It's a moderate success that's sometimes very emotional and has its fair share of amazing visuals, but feeling a bit formless and a tad repetitive, it ends up being less than the sum of its parts. Still... at least many of those parts are great.

Reviewed by Horst_In_Translation6 / 10

Indeed a very human work

"Human" is a 2015 movie by French filmmaker Yann Arthus-Bertrand and even if he is already over 70, he has not made movies for as long as you would expect, namely over 10 years according to IMDb. The film we have here is in all kinds of languages, so unless you are a true linguistic talent, you sill definitely need subtitles. as for the runtime, there are several indications. The version I watched at the theaters ran for 2 hours 30 minutes exactly pretty much, but I found versions that are 15 minutes shorter and according to IMDb, it is actually over three hours long, so it probably depends on the quantity of interview footage included how long your version will be. Anyway, with this description i already talk about what this film is essentially all about, namely interviews with random people of both sexes, all age groups from all over the planet. We find out about their past, their hopes, their dreams, their work and their life in general. There is nothing specific about this film at all. Sometimes, the issues the people talk about are similar, but everybody offers a different perspective on a subject. And sadly, what we can take from this film as one of the major lessons is that injustice and inequality are still so existent and probably always will be. But there are also moments when it is an uplifting movie, for example when you hear from people who give great spiritual messages, but there are also statements that you will not share at all. For me this was true when it comes to a guy and how he imagines women in his life. But the good thing is that it is all entirely subjective. It is these people's choice and you should not judge them for anything they say, just like you would not want to be judged by any of them.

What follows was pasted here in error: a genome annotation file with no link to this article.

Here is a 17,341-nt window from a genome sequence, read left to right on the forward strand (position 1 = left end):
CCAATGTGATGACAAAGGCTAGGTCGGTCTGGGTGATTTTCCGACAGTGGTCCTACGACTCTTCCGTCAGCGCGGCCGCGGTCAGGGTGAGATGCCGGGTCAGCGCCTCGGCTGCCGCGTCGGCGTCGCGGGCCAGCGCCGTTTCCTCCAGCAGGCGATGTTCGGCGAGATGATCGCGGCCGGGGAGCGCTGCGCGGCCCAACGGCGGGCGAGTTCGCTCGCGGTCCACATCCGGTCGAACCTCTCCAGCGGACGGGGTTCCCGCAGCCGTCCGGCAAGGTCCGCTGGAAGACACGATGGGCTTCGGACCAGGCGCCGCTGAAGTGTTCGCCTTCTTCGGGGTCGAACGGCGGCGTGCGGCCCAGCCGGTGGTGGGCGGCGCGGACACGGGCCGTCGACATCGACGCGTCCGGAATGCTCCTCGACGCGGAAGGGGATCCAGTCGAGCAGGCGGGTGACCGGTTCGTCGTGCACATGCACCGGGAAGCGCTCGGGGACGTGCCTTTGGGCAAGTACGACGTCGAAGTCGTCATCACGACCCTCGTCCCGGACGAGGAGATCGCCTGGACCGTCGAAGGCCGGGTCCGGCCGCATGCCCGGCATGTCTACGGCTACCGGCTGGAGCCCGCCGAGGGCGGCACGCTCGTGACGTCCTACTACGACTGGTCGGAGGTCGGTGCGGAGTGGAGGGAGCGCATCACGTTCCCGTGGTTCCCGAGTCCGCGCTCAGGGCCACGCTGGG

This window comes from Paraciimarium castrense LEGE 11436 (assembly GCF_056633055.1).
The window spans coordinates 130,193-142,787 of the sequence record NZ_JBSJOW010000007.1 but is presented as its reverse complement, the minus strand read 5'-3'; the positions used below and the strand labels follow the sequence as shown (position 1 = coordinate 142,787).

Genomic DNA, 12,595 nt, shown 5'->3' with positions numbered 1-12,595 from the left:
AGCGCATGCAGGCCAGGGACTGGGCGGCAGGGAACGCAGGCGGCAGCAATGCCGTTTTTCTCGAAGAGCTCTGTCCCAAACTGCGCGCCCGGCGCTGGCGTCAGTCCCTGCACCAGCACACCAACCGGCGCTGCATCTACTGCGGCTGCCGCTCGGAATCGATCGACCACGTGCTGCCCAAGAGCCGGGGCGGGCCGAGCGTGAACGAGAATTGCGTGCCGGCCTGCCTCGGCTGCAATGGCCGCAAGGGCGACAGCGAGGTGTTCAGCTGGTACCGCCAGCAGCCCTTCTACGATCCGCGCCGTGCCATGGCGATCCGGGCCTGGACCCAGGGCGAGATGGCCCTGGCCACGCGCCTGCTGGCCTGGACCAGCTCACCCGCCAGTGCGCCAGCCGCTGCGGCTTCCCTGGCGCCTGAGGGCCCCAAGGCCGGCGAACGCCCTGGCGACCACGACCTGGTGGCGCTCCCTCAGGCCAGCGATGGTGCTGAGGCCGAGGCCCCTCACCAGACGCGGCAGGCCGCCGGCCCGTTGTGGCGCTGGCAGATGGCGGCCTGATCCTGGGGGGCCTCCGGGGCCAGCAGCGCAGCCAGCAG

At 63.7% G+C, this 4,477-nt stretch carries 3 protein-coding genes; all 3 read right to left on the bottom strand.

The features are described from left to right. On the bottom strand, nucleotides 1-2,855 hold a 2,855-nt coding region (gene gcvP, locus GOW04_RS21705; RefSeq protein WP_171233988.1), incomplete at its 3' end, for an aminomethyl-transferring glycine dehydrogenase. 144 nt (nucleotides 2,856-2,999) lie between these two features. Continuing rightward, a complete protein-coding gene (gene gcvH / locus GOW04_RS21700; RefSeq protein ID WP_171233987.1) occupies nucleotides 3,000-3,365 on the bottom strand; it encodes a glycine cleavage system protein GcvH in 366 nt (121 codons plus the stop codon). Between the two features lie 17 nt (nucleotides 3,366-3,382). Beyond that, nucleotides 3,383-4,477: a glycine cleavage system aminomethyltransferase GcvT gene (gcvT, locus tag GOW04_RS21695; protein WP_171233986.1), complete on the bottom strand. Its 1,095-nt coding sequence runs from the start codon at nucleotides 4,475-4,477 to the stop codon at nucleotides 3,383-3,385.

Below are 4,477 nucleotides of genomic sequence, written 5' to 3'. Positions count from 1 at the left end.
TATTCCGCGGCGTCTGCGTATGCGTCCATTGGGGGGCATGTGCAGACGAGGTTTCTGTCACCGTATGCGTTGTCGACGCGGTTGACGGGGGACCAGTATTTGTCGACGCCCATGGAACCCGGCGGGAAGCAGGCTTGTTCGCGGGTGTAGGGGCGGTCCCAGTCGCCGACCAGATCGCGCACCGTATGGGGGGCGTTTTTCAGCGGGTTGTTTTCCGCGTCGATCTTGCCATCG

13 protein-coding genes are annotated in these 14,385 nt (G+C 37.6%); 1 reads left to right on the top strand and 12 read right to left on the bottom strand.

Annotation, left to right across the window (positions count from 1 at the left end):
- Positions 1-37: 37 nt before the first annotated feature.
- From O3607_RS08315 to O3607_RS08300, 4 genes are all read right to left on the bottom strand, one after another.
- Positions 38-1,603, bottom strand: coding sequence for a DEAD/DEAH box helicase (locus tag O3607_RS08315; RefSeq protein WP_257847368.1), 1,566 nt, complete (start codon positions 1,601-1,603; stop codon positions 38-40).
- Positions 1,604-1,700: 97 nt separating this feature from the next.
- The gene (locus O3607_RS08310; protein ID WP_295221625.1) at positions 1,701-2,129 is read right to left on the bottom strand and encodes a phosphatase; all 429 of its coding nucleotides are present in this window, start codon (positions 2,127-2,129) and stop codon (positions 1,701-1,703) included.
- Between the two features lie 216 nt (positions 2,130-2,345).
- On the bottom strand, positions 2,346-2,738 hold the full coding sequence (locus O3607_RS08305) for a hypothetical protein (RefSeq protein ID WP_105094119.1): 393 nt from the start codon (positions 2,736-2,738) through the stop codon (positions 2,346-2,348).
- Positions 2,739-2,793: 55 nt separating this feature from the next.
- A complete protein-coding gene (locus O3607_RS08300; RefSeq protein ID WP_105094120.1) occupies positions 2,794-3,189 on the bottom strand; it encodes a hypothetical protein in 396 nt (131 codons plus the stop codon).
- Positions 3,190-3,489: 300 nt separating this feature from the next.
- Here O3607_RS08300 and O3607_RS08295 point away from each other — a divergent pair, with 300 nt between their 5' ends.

I will talk about some of my favorite moments now. I really like the almost last guy with his reference about saying "thank you" at your death bed. And what he says is probably something we all should desire to achieve, even if it is of course really difficult to see the light in the face of difficult unsatisfying situations in your life. Life itself is a great gift and we all are not even close to being as grateful as we should be for it. Another part I liked is the one coming from the former President of Uruguay when he talks about happiness. He refers to being humble as a core component in terms of finding it and I couldn't agree more. I think his statement is spot-on and I second everything he says. I believe that if you set new goals all the time and really want to achieve them so badly, then it's nothing too positive. Of course, ambition is important, but too much of it can be really destructive in my opinion. Happiness has a lot to do with humbleness and there are many many people who may never find it because they just can't get enough. Of course, on the other side, a certain level of necessities is crucial to have a life to enjoy and here I am talking about basic stuff mostly, but not exclusively. But back to this film, it was enjoyable throughout, had some really good moments, especially the ending for example. I would not call it one of my favorite films of the year, but I certainly recommend it.